The consistent charge levelled at the Civil Service is that it was sluggish and unreactive, with decisions either not being made or not being implemented. Cummings described a situation in which ‘we are days away from having to make a decision on what to do to stop this nightmare, but the official system and the Cabinet Office for dealing with this crisis doesn’t seem to understand this’. He was not alone. Lee Cain, Downing Street director of communications, admitted ‘Indecision probably was a theme of Covid that people did struggle with inside No 10’.

This is a lesson which cannot be allowed to be lost beneath the headlines of foul language, backbiting and ministerial incompetence. When the centre of government was faced with a fast-moving crisis situation, it proved unequal to the challenge. Civil servants failed to operate quickly and effectively within existing structures but were also ineffective at establishing new ones. Simon Case may wring his hands but he was at the top of the organisation and was not able to improve it.

Jeremy Heywood, Sedwill’s predecessor as Cabinet Secretary, was renowned for his ability to operate the machinery of government. A colleague remarked that ‘The five most terrifying words are Jeremy saying: ‘You need to grip this’’. Without diminishing any of the other problems in Whitehall, the Civil Service did not exhibit ‘grip’ during the pandemic. It must be an urgent task for the government, whatever its composition after July’s general election, to address and resolve two questions: why did its grip fail, and how is that remedied?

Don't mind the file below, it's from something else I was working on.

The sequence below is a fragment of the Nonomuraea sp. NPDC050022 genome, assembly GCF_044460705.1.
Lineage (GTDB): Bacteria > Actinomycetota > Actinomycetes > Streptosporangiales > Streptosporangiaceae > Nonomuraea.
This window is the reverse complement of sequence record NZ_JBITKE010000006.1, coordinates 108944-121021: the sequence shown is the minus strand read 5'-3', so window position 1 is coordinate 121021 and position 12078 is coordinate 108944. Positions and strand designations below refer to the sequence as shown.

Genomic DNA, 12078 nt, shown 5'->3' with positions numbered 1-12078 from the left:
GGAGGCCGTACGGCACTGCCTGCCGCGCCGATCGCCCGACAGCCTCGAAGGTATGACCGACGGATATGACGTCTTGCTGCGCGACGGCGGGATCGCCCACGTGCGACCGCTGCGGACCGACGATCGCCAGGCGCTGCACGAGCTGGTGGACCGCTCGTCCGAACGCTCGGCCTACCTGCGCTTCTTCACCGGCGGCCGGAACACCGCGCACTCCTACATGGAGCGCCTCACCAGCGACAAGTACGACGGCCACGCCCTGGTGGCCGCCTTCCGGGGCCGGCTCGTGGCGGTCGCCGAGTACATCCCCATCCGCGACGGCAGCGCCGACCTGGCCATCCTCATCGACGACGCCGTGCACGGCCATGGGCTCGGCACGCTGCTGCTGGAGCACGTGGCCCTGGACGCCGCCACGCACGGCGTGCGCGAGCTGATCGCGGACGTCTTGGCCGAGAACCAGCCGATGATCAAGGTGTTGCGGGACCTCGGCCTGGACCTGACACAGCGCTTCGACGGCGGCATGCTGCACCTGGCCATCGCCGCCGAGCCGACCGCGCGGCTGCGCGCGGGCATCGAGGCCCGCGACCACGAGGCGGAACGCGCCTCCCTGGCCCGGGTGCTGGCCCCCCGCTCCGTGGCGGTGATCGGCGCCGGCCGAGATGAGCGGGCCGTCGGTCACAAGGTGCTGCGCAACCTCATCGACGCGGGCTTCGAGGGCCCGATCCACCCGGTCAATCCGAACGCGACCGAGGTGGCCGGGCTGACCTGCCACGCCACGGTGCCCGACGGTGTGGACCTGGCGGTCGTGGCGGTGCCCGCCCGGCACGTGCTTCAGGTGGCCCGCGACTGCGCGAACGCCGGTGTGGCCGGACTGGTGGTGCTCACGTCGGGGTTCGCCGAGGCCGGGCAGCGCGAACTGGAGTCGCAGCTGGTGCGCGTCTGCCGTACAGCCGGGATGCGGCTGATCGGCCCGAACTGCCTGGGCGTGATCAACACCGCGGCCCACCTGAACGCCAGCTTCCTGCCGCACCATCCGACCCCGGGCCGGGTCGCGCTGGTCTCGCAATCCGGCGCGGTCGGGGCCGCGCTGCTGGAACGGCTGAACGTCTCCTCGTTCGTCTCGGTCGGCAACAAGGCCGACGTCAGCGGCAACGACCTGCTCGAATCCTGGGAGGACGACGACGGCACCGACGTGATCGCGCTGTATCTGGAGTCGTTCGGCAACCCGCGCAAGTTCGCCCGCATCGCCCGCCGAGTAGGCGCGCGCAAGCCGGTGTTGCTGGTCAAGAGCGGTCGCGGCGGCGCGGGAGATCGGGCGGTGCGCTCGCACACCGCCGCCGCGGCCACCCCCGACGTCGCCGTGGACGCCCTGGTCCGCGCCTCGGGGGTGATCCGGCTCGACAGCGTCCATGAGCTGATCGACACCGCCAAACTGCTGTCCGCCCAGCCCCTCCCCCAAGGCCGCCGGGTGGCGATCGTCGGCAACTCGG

As a starting point, here are some basic things which need to be taken into consideration. The closure of the National School for Government in 2012 was a disastrous move, and there is a pressing need for better continuous professional development. The Government Campus is welcome but, even in this virtual age, there is no substitute for a physical base for learning, as anyone who was a student during the pandemic will attest. Labour promises a College of British Diplomacy, which would be a good Foreign Office analogue.

There must also be much more rigorous performance management. A recent survey of current employees found that 57% do not think the Civil Service takes performance management seriously, while 81% think it does not handle poor performance well. Officials who are failing need to be dealt with quickly and effectively rather than moved around Whitehall – this will have to be part of a wider review of professional culture, but there is something to be learned from the British Army’s long-standing policy of ‘up or out’.

It is not good enough to say indulgently that ‘very talented people’ were doing their best. In some cases, that standard was inadequate. Civil servants will have to face up to their share of responsibility for the way in which the pandemic was handled.

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Eliot Wilson is co-founder of Pivot Point Group.

Columns are the author's own opinion and do not necessarily reflect the views of CapX.